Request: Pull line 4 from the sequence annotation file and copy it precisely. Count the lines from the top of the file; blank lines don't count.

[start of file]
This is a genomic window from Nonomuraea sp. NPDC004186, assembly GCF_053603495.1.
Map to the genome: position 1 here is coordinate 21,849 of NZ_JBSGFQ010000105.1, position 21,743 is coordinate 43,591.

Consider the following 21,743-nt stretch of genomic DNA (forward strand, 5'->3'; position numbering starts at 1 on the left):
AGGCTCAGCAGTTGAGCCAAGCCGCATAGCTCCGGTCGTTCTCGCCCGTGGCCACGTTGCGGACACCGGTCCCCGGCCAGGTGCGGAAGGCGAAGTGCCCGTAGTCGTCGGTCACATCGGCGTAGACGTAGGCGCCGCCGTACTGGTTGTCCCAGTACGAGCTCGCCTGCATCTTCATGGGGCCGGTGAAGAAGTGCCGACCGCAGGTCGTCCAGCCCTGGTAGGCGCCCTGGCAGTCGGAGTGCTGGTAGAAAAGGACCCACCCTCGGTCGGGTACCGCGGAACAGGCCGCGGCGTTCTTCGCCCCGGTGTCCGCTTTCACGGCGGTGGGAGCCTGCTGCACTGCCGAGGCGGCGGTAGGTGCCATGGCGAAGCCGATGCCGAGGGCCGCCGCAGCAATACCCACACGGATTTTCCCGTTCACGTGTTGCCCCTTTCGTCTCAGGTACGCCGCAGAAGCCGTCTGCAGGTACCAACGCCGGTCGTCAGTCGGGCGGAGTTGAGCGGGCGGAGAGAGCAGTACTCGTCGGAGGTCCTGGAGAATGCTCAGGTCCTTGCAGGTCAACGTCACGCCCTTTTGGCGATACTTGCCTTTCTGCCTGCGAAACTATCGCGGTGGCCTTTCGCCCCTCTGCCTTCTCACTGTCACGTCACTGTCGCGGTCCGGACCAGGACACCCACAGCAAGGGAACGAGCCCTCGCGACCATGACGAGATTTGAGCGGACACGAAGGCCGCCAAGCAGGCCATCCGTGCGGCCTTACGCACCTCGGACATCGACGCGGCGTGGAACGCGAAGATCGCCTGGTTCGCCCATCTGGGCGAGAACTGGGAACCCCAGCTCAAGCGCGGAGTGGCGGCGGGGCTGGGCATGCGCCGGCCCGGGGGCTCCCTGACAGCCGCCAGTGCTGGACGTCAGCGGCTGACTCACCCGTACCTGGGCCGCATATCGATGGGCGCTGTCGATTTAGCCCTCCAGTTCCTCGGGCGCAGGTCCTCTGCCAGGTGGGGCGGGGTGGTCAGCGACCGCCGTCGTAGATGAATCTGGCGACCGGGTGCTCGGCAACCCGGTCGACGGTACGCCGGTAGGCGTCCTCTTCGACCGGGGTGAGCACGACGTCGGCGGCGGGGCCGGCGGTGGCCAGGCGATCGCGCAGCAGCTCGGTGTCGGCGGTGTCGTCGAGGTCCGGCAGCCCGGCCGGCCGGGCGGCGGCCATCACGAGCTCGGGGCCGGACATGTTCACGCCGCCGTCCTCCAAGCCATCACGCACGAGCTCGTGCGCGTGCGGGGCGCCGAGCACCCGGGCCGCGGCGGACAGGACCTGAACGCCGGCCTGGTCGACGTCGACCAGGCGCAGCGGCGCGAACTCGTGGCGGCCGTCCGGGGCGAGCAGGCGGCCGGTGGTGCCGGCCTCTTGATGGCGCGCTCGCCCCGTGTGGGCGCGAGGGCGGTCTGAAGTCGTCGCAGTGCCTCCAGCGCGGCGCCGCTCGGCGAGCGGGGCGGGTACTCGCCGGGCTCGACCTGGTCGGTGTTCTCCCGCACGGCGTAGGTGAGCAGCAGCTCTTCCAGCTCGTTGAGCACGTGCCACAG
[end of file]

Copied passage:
AGGCTCAGCAGTTGAGCCAAGCCGCATAGCTCCGGTCGTTCTCGCCCGTGGCCACGTTGCGGACACCGGTCCCCGGCCAGGTGCGGAAGGCGAAGTGCCCGTAGTCGTCGGTCACATCGGCGTAGACGTAGGCGCCGCCGTACTGGTTGTCCCAGTACGAGCTCGCCTGCATCTTCATGGGGCCGGTGAAGAAGTGCCGACCGCAGGTCGTCCAGCCCTGGTAGGCGCCCTGGCAGTCGGAGTGCTGGTAGAAAAGGACCCACCCTCGGTCGGGTACCGCGGAACAGGCCGCGGCGTTCTTCGCCCCGGTGTCCGCTTTCACGGCGGTGGGAGCCTGCTGCACTGCCGAGGCGGCGGTAGGTGCCATGGCGAAGCCGATGCCGAGGGCCGCCGCAGCAATACCCACACGGATTTTCCCGTTCACGTGTTGCCCCTTTCGTCTCAGGTACGCCGCAGAAGCCGTCTGCAGGTACCAACGCCGGTCGTCAGTCGGGCGGAGTTGAGCGGGCGGAGAGAGCAGTACTCGTCGGAGGTCCTGGAGAATGCTCAGGTCCTTGCAGGTCAACGTCACGCCCTTTTGGCGATACTTGCCTTTCTGCCTGCGAAACTATCGCGGTGGCCTTTCGCCCCTCTGCCTTCTCACTGTCACGTCACTGTCGCGGTCCGGACCAGGACACCCACAGCAAGGGAACGAGCCCTCGCGACCATGACGAGATTTGAGCGGACACGAAGGCCGCCAAGCAGGCCATCCGTGCGGCCTTACGCACCTCGGACATCGACGCGGCGTGGAACGCGAAGATCGCCTGGTTCGCCCATCTGGGCGAGAACTGGGAACCCCAGCTCAAGCGCGGAGTGGCGGCGGGGCTGGGCATGCGCCGGCCCGGGGGCTCCCTGACAGCCGCCAGTGCTGGACGTCAGCGGCTGACTCACCCGTACCTGGGCCGCATATCGATGGGCGCTGTCGATTTAGCCCTCCAGTTCCTCGGGCGCAGGTCCTCTGCCAGGTGGGGCGGGGTGGTCAGCGACCGCCGTCGTAGATGAATCTGGCGACCGGGTGCTCGGCAACCCGGTCGACGGTACGCCGGTAGGCGTCCTCTTCGACCGGGGTGAGCACGACGTCGGCGGCGGGGCCGGCGGTGGCCAGGCGATCGCGCAGCAGCTCGGTGTCGGCGGTGTCGTCGAGGTCCGGCAGCCCGGCCGGCCGGGCGGCGGCCATCACGAGCTCGGGGCCGGACATGTTCACGCCGCCGTCCTCCAAGCCATCACGCACGAGCTCGTGCGCGTGCGGGGCGCCGAGCACCCGGGCCGCGGCGGACAGGACCTGAACGCCGGCCTGGTCGACGTCGACCAGGCGCAGCGGCGCGAACTCGTGGCGGCCGTCCGGGGCGAGCAGGCGGCCGGTGGTGCCGGCCTCTTGATGGCGCGCTCGCCCCGTGTGGGCGCGAGGGCGGTCTGAAGTCGTCGCAGTGCCTCCAGCGCGGCGCCGCTCGGCGAGCGGGGCGGGTACTCGCCGGGCTCGACCTGGTCGGTGTTCTCCCGCACGGCGTAGGTGAGCAGCAGCTCTTCCAGCTCGTTGAGCACGTGCCACAG